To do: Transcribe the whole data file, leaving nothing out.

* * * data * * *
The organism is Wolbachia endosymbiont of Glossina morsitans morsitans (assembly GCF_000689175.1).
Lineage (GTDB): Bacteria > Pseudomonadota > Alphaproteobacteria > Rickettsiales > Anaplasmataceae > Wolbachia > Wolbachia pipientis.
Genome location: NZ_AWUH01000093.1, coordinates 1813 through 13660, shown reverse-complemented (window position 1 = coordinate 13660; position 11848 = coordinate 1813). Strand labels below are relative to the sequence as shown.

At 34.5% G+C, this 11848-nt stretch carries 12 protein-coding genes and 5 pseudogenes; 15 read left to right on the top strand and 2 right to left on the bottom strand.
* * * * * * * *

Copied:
The organism is Wolbachia endosymbiont of Glossina morsitans morsitans (assembly GCF_000689175.1).
Lineage (GTDB): Bacteria > Pseudomonadota > Alphaproteobacteria > Rickettsiales > Anaplasmataceae > Wolbachia > Wolbachia pipientis.
Genome location: NZ_AWUH01000093.1, coordinates 1813 through 13660, shown reverse-complemented (window position 1 = coordinate 13660; position 11848 = coordinate 1813). Strand labels below are relative to the sequence as shown.

At 34.5% G+C, this 11848-nt stretch carries 12 protein-coding genes and 5 pseudogenes; 15 read left to right on the top strand and 2 right to left on the bottom strand.